How to Write the Syracuse University Essays 2020-2021

Syracuse University is a private research institution located in upstate New York. It is well known for the high-caliber education it provides its students and its lively school spirit. The university is consistently ranked in the top #100 colleges in the nation, with a current ranking of #54 by U.S. News & World Report. 

 

Syracuse is famous for its passionate and energetic students. Students can attend games in the Carrier Dome, the largest domed stadium on a college campus, or attend events like late night movies and rollerskating put on by Orange After Dark. While it is true Syracuse students love to have fun, the university also offers great academic programs. With ten undergraduate schools and colleges and over 200 majors, there is something for all of the 15,275 students to pursue.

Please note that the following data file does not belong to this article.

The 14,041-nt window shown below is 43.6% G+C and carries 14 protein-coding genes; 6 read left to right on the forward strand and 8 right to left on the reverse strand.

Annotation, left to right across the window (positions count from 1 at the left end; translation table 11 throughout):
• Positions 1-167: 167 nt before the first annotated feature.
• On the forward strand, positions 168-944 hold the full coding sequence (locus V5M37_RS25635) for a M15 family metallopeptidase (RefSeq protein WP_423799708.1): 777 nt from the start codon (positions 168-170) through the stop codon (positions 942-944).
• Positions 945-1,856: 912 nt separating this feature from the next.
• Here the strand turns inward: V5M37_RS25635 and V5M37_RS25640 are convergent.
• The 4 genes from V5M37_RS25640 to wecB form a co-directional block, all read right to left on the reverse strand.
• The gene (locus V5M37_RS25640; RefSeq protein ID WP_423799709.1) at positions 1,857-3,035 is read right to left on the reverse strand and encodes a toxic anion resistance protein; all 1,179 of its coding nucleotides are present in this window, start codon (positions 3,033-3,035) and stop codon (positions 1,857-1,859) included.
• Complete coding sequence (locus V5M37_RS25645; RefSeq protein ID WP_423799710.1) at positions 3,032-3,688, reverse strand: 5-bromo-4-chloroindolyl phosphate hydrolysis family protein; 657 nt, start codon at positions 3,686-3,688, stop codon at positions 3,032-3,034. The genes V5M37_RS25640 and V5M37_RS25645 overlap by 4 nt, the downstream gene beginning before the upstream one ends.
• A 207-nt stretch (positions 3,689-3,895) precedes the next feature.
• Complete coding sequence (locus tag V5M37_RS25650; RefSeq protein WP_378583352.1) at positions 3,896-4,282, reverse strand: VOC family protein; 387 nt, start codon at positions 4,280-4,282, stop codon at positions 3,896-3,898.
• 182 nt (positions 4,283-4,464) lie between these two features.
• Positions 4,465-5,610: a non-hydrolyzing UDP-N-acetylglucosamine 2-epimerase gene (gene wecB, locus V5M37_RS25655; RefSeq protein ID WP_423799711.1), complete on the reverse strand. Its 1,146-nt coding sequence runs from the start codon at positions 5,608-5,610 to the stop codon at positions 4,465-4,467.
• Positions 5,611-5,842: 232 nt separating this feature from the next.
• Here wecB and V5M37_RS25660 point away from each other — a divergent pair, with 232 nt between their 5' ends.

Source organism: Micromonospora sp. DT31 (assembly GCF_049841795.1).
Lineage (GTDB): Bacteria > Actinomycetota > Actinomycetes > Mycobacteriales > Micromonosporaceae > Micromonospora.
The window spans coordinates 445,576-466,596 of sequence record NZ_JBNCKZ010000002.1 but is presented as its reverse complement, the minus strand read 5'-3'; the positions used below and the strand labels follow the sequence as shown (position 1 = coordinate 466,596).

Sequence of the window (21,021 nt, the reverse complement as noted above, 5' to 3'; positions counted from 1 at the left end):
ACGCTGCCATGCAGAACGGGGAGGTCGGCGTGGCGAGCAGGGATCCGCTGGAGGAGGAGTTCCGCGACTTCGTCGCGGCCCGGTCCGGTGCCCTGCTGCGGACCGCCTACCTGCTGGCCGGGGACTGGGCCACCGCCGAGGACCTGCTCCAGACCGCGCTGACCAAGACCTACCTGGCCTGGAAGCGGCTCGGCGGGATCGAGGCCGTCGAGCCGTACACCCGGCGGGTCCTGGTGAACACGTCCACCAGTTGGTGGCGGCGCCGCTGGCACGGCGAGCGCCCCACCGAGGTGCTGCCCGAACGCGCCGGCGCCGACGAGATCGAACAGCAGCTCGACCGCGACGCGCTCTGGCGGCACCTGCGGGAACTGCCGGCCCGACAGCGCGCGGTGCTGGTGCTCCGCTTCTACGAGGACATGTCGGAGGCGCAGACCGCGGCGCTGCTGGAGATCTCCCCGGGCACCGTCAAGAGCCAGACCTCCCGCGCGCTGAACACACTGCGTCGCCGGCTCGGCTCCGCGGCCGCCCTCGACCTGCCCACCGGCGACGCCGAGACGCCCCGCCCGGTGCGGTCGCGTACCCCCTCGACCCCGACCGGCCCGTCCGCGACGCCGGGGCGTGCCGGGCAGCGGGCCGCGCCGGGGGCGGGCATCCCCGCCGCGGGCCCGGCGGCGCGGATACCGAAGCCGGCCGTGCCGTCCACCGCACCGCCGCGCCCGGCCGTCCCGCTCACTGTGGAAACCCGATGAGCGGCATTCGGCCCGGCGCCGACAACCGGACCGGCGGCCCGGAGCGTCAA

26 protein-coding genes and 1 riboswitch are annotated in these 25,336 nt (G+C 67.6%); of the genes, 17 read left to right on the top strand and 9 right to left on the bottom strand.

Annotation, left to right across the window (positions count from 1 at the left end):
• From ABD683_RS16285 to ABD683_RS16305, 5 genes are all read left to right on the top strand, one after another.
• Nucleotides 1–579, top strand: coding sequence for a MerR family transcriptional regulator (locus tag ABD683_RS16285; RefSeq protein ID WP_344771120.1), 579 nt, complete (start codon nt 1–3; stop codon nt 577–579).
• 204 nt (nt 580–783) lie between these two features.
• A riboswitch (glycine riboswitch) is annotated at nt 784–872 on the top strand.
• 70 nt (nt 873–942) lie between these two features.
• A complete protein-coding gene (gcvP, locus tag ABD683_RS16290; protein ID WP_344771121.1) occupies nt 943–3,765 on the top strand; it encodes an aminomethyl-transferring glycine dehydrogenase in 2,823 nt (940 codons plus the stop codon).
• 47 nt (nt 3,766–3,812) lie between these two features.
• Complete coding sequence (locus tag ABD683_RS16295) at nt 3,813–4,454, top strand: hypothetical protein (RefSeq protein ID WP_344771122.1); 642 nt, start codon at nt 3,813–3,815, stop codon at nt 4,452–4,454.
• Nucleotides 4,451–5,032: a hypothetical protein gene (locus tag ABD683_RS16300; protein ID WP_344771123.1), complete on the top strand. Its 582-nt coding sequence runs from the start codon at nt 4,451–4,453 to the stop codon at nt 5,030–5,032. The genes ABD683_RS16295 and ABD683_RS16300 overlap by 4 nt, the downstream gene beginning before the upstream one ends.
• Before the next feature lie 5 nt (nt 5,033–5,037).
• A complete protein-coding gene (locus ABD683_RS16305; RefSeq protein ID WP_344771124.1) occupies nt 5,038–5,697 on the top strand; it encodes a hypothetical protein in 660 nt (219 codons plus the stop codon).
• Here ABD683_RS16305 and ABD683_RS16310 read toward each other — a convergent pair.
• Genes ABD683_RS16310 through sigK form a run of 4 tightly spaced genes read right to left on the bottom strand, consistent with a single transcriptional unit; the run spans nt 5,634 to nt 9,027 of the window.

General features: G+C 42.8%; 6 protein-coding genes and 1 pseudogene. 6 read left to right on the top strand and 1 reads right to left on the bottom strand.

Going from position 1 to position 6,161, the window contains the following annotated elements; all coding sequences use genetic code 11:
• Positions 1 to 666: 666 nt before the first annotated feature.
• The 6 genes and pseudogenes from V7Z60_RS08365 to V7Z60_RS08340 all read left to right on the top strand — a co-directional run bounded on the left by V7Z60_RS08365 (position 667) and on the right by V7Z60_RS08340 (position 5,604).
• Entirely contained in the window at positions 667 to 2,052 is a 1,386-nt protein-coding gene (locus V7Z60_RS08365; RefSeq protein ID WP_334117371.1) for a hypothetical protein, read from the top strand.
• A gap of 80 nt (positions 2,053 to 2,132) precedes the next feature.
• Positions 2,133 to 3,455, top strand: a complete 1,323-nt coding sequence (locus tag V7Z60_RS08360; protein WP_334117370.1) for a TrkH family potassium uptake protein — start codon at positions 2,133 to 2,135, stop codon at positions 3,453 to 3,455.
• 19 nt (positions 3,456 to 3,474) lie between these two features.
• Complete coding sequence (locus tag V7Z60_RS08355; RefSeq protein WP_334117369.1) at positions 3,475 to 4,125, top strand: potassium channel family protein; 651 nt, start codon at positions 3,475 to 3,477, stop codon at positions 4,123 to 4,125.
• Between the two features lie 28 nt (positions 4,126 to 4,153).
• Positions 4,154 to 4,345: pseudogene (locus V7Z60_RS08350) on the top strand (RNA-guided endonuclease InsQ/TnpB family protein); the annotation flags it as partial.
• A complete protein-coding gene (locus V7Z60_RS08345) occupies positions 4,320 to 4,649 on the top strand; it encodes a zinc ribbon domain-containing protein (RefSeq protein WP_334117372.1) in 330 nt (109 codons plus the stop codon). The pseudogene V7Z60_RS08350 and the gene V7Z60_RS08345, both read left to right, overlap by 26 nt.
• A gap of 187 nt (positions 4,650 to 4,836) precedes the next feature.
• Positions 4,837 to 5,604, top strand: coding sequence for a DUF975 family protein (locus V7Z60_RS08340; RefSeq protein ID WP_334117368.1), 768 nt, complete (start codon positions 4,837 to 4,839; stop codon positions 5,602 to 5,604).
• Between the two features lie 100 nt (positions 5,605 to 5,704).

With an acceptance rate of 50%, Syracuse is considered one of the more selective colleges in the country. The middle 50% SAT score of enrolled students is 1180-1370, while the middle 50% ACT scores are 25-30. Since there are many students with strong academics, writing unique essays will help you improve your chances of acceptance. Want to know your chances at Syracuse? Calculate your chances for free right now.

 

Want to learn what Syracuse will actually cost you based on your income? And how long your application to the school should take? Here’s what every student considering Syracuse needs to know.

 

The Syracuse University Supplement Prompts

All applicants

 

Why are you interested in Syracuse University and how do you see yourself contributing to a diverse, inclusive and respectful campus community? (250 words)

 

Applicants to the Maxwell Program in Citizenship and Civic Engagement

 

What pressing world problem or local issue would you like to change, and what steps would you take to change it? Why would Syracuse University’s Maxwell Program in Citizenship and Civic Engagement be a good home base for you to do this work? (250 words) 

All Applicants 

Why are you interested in Syracuse University and how do you see yourself contributing to a diverse, inclusive and respectful campus community? (250 words)